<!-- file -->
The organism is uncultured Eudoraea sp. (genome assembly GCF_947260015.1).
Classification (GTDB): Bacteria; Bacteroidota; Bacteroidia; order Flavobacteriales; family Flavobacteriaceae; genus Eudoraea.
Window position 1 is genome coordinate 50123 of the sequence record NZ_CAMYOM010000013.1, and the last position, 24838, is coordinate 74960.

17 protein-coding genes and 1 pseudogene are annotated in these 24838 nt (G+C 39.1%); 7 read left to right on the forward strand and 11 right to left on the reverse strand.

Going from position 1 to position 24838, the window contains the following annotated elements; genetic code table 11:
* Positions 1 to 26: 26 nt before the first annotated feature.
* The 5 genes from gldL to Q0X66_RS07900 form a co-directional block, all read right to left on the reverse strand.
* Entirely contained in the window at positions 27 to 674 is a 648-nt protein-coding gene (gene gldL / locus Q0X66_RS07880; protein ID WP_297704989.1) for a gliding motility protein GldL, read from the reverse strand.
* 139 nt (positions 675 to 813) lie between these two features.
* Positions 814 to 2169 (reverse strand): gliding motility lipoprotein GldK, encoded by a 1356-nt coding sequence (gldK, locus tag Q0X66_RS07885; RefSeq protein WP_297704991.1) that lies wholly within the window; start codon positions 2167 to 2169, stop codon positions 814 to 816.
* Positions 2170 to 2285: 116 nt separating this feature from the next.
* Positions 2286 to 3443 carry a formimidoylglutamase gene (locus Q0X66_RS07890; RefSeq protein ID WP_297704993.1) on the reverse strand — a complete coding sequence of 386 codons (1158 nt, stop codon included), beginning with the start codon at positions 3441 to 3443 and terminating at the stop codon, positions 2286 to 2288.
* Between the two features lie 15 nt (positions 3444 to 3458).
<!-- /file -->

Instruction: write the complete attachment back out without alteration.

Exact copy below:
The organism is uncultured Eudoraea sp. (genome assembly GCF_947260015.1).
Classification (GTDB): Bacteria; Bacteroidota; Bacteroidia; order Flavobacteriales; family Flavobacteriaceae; genus Eudoraea.
Window position 1 is genome coordinate 50123 of the sequence record NZ_CAMYOM010000013.1, and the last position, 24838, is coordinate 74960.

17 protein-coding genes and 1 pseudogene are annotated in these 24838 nt (G+C 39.1%); 7 read left to right on the forward strand and 11 right to left on the reverse strand.

Going from position 1 to position 24838, the window contains the following annotated elements; genetic code table 11:
* Positions 1 to 26: 26 nt before the first annotated feature.
* The 5 genes from gldL to Q0X66_RS07900 form a co-directional block, all read right to left on the reverse strand.
* Entirely contained in the window at positions 27 to 674 is a 648-nt protein-coding gene (gene gldL / locus Q0X66_RS07880; protein ID WP_297704989.1) for a gliding motility protein GldL, read from the reverse strand.
* 139 nt (positions 675 to 813) lie between these two features.
* Positions 814 to 2169 (reverse strand): gliding motility lipoprotein GldK, encoded by a 1356-nt coding sequence (gldK, locus tag Q0X66_RS07885; RefSeq protein WP_297704991.1) that lies wholly within the window; start codon positions 2167 to 2169, stop codon positions 814 to 816.
* Positions 2170 to 2285: 116 nt separating this feature from the next.
* Positions 2286 to 3443 carry a formimidoylglutamase gene (locus Q0X66_RS07890; RefSeq protein ID WP_297704993.1) on the reverse strand — a complete coding sequence of 386 codons (1158 nt, stop codon included), beginning with the start codon at positions 3441 to 3443 and terminating at the stop codon, positions 2286 to 2288.
* Between the two features lie 15 nt (positions 3444 to 3458).